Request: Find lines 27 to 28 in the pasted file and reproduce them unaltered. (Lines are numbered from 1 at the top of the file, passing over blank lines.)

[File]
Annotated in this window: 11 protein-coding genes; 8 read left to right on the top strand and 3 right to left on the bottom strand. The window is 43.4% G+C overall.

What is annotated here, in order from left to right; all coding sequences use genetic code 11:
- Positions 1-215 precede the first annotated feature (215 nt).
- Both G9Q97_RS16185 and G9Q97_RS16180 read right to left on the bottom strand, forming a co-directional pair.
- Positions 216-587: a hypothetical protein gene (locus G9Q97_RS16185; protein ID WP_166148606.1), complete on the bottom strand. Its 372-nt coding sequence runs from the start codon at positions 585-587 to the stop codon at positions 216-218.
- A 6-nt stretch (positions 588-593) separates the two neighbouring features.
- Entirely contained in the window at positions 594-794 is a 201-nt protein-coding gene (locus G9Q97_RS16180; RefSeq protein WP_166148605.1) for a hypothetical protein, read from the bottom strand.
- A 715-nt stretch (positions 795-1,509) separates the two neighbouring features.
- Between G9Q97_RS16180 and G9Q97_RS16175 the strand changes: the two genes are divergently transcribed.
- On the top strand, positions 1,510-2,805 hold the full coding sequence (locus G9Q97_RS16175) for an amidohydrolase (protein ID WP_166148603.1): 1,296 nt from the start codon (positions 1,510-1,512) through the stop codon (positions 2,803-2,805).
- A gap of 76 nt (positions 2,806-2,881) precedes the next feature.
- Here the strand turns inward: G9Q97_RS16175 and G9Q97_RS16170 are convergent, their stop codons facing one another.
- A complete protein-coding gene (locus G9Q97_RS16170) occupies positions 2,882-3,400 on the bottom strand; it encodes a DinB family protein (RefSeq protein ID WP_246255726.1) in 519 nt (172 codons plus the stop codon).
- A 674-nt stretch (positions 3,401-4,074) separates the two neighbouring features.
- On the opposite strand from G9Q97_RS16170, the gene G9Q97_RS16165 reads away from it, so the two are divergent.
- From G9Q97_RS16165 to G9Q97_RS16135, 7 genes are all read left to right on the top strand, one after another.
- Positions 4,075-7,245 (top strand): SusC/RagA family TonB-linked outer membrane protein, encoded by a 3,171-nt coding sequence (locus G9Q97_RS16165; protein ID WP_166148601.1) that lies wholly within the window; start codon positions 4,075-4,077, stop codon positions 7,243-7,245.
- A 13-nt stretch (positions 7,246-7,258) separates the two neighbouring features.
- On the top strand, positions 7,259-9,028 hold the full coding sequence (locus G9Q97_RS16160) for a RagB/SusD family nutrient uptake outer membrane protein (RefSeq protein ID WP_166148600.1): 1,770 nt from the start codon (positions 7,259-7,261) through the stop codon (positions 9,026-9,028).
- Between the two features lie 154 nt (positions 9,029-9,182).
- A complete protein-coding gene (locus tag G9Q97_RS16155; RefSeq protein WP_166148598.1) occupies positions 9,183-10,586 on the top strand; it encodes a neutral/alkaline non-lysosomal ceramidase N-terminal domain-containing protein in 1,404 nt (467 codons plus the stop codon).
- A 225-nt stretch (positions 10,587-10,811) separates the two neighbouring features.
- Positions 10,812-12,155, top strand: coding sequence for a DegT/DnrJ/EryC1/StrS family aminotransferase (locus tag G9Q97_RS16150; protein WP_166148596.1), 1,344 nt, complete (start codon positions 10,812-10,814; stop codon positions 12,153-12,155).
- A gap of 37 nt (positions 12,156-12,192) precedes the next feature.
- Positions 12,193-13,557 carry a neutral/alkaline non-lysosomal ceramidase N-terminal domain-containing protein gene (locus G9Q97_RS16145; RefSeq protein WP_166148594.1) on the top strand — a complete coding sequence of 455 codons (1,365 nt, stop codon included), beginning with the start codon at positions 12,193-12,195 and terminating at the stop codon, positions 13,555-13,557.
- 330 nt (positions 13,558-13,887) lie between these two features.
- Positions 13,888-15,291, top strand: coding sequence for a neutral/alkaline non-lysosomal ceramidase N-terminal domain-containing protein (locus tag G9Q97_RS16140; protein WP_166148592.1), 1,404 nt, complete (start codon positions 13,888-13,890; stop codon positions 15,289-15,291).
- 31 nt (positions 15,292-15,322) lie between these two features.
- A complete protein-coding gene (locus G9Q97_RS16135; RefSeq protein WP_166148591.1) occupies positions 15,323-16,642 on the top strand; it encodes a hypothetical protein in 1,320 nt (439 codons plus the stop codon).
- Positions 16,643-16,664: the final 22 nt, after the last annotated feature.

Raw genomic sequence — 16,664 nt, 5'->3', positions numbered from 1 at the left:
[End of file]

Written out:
- Positions 13,888-15,291, top strand: coding sequence for a neutral/alkaline non-lysosomal ceramidase N-terminal domain-containing protein (locus tag G9Q97_RS16140; protein WP_166148592.1), 1,404 nt, complete (start codon positions 13,888-13,890; stop codon positions 15,289-15,291).
- 31 nt (positions 15,292-15,322) lie between these two features.